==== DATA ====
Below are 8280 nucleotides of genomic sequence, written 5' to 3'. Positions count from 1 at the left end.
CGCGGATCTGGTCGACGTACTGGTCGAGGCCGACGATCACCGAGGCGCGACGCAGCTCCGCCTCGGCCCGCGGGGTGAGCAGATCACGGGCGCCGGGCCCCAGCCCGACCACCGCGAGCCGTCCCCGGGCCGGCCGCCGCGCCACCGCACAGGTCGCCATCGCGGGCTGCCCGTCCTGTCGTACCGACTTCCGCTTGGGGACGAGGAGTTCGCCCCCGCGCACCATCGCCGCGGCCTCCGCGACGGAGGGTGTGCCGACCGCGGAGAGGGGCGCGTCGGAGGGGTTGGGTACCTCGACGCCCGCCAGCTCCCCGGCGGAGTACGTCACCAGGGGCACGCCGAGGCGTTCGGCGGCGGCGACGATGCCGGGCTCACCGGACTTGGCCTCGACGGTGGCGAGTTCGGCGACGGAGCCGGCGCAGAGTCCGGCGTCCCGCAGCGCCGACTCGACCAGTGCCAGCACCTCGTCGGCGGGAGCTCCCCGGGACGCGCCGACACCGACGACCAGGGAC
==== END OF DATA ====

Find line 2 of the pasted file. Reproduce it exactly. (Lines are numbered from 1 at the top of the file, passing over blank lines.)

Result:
CGCGGATCTGGTCGACGTACTGGTCGAGGCCGACGATCACCGAGGCGCGACGCAGCTCCGCCTCGGCCCGCGGGGTGAGCAGATCACGGGCGCCGGGCCCCAGCCCGACCACCGCGAGCCGTCCCCGGGCCGGCCGCCGCGCCACCGCACAGGTCGCCATCGCGGGCTGCCCGTCCTGTCGTACCGACTTCCGCTTGGGGACGAGGAGTTCGCCCCCGCGCACCATCGCCGCGGCCTCCGCGACGGAGGGTGTGCCGACCGCGGAGAGGGGCGCGTCGGAGGGGTTGGGTACCTCGACGCCCGCCAGCTCCCCGGCGGAGTACGTCACCAGGGGCACGCCGAGGCGTTCGGCGGCGGCGACGATGCCGGGCTCACCGGACTTGGCCTCGACGGTGGCGAGTTCGGCGACGGAGCCGGCGCAGAGTCCGGCGTCCCGCAGCGCCGACTCGACCAGTGCCAGCACCTCGTCGGCGGGAGCTCCCCGGGACGCGCCGACACCGACGACCAGGGAC